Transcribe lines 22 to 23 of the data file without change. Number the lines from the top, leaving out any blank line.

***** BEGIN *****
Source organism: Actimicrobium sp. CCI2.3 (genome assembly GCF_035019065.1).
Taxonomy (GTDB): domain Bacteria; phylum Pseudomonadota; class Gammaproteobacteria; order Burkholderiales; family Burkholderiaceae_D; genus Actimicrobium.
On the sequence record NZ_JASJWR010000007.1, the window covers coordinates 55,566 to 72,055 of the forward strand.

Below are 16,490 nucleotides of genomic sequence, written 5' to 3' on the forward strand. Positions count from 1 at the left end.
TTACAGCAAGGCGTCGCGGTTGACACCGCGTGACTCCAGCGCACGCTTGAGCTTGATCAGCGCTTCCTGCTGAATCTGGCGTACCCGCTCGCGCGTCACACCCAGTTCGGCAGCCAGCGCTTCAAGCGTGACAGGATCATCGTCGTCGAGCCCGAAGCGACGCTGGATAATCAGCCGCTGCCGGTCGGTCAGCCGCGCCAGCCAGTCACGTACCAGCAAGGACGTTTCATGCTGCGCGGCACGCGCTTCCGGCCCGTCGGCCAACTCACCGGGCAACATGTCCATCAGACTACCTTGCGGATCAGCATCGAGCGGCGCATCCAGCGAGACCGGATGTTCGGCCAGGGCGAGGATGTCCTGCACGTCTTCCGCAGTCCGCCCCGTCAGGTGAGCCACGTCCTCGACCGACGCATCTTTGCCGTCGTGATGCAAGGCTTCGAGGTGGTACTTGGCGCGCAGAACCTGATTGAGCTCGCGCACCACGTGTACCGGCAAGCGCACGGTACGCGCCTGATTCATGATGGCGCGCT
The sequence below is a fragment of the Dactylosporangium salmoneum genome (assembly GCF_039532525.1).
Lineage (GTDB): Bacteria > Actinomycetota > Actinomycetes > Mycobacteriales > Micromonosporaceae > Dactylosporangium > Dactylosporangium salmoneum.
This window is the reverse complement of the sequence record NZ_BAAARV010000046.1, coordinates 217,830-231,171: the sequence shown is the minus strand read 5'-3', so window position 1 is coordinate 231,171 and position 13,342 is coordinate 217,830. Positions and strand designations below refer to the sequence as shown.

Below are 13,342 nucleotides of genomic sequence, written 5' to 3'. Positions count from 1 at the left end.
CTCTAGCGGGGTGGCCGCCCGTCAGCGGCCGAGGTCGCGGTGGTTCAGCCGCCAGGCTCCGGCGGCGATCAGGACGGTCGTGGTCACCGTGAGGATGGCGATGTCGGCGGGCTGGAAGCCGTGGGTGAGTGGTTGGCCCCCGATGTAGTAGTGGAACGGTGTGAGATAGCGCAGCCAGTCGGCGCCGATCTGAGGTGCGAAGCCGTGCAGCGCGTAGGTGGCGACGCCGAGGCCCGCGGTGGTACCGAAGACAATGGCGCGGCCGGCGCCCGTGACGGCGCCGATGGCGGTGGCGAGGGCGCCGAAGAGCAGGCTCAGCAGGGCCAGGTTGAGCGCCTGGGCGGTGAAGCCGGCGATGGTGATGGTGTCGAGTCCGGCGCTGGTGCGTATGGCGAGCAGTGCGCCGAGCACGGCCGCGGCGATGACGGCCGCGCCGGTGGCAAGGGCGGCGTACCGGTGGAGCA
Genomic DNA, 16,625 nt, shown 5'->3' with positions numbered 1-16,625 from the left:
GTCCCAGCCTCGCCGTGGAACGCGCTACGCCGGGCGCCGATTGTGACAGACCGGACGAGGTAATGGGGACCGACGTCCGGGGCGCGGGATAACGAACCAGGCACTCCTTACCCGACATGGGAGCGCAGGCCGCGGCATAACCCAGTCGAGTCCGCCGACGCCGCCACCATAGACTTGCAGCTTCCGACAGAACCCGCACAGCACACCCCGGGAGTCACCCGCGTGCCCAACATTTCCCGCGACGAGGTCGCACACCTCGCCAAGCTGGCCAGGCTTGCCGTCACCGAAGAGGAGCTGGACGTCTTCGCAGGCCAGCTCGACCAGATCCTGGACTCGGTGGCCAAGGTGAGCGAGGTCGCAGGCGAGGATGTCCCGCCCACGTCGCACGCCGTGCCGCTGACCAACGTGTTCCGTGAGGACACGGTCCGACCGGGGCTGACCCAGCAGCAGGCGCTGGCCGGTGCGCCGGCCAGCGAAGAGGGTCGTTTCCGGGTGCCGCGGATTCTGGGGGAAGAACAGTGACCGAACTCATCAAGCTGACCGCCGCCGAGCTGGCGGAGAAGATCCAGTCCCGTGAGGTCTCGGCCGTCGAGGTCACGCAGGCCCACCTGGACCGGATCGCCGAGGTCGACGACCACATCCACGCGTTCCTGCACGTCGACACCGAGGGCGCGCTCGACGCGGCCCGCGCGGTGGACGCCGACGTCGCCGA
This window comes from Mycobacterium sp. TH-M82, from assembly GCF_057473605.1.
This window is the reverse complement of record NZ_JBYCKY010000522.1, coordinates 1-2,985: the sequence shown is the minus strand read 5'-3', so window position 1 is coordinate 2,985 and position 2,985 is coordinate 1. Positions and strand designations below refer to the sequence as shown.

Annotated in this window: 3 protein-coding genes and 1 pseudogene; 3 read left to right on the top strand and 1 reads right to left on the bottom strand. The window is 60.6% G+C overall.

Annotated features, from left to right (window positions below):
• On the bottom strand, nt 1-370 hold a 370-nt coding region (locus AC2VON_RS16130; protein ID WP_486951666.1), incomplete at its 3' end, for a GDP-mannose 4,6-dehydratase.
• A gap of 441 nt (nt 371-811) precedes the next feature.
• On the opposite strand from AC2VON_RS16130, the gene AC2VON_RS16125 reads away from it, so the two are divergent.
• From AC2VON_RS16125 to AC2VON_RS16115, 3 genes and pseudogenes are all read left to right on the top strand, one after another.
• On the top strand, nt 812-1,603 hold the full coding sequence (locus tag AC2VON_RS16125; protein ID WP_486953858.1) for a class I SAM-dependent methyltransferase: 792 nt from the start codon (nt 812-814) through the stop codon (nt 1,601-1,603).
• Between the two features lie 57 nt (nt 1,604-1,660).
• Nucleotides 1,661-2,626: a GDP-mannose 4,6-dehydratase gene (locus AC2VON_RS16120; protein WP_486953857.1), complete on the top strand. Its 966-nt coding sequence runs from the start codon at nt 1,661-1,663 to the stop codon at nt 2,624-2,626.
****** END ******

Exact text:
• Between the two features lie 57 nt (nt 1,604-1,660).
• Nucleotides 1,661-2,626: a GDP-mannose 4,6-dehydratase gene (locus AC2VON_RS16120; protein WP_486953857.1), complete on the top strand. Its 966-nt coding sequence runs from the start codon at nt 1,661-1,663 to the stop codon at nt 2,624-2,626.